| 1.4°C Dublin

Relief at Yes vote, and now hopes for a better EU deal

THE Government is today celebrating its decisive victory in persuading the nation to give a strong Yes to the Fiscal Treaty as a wave of relief sweeps through European institutions.

The 60.3pc vote to ratify the treaty represented the support of 955,091 citizens for the call by the Government and Fianna Fail to approve measures for tight budgetary controls.

The next step for the Government is to seek a better deal for Ireland in EU negotiations, said Tanaiste Eamon Gilmore.

The tanaiste said the Yes victory will "strengthen the hand" of the Irish Government to seek measures to encourage new jobs and economic growth and action on tackling the nation's heavy bank debts burden.

Both Taoiseach Enda Kenny and the tanaiste have already been making telephone calls to European capitals declaring the strong backing of the Irish people for the treaty must result in more EU support for the Government's efforts to get the State's finances on track.

Mr Gilmore said the Government will work "to secure a more sustainable long-term deal in relation to bank debt".

"We understand the daily pressures that people are facing -- in relation to their mortgages; their jobs; their businesses; their living standards; and the prospects for their future, and that of their children.

"This result will strengthen our hand in our discussions with European institutions and other member states.

"We will use this decision, not just to ratify the treaty, but to promote in Europe and in Ireland, the policies and steps which are necessary to create jobs for those who are unemployed; to bring investment into our country; and to generate growth.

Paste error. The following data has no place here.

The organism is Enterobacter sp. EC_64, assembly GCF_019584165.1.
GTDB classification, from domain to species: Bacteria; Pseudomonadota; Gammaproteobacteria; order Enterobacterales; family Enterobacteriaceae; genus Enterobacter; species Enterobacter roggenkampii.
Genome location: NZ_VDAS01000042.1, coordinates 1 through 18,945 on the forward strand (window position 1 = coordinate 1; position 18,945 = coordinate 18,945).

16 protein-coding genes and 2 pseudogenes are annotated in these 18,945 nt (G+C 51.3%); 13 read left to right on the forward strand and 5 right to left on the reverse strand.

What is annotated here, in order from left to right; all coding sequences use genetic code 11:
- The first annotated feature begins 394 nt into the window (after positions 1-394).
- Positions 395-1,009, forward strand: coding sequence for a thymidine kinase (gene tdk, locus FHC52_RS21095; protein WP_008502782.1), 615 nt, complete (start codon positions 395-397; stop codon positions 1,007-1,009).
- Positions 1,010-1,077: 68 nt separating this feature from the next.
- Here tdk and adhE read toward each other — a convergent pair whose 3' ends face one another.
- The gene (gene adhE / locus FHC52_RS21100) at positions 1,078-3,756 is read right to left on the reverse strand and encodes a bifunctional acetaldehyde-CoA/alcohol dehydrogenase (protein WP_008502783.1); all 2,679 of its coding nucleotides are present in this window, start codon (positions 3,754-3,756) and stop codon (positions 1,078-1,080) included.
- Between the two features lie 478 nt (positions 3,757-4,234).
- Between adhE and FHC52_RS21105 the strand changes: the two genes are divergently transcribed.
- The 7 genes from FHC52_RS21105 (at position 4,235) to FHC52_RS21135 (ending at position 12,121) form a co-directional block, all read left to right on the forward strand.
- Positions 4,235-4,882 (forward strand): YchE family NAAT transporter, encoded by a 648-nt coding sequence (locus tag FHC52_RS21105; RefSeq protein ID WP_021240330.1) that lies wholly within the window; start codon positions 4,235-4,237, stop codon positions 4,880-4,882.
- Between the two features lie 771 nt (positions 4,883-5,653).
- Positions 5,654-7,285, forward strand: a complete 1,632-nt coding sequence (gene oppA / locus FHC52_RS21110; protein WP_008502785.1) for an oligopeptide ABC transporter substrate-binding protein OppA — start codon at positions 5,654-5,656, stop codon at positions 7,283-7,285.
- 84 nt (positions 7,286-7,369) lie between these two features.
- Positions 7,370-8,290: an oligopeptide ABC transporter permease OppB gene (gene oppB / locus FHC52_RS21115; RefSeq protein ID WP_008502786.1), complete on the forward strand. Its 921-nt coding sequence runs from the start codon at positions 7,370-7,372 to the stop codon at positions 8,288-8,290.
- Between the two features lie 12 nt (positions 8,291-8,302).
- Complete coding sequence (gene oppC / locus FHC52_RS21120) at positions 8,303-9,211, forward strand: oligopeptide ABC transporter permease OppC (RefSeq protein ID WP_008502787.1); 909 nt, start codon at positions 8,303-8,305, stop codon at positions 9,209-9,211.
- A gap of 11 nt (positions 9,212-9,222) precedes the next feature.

"Together, as a people, and as part of the eurozone and the European Union, we now have to take the next decisive steps towards a clear growth strategy for Ireland, and the EU."

The results were warmly welcomed by the President of the EU Commission Jose Manuel Barroso who said it will help bring convergence, stability and discipline to EU efforts to stabilise the European economy. European Parliament President Martin Schulz said it would help foster trust and investment in the Irish economy.

Fianna Fail leader Micheal Martin said the poll result shows the Irish people want the EU to take a lead in sorting out the biggest economic crisis since World War II.

"This is a good step but now is the time to actually increase the urgency of discussions about saving the Euro and returning Ireland and Europe to growth. This treaty is not enough to tackle the crisis and there is little time left for other reforms, which are needed.

"The Taoiseach should immediately undertake a serious diplomatic initiative in support of essential measures to restore growth and job creation."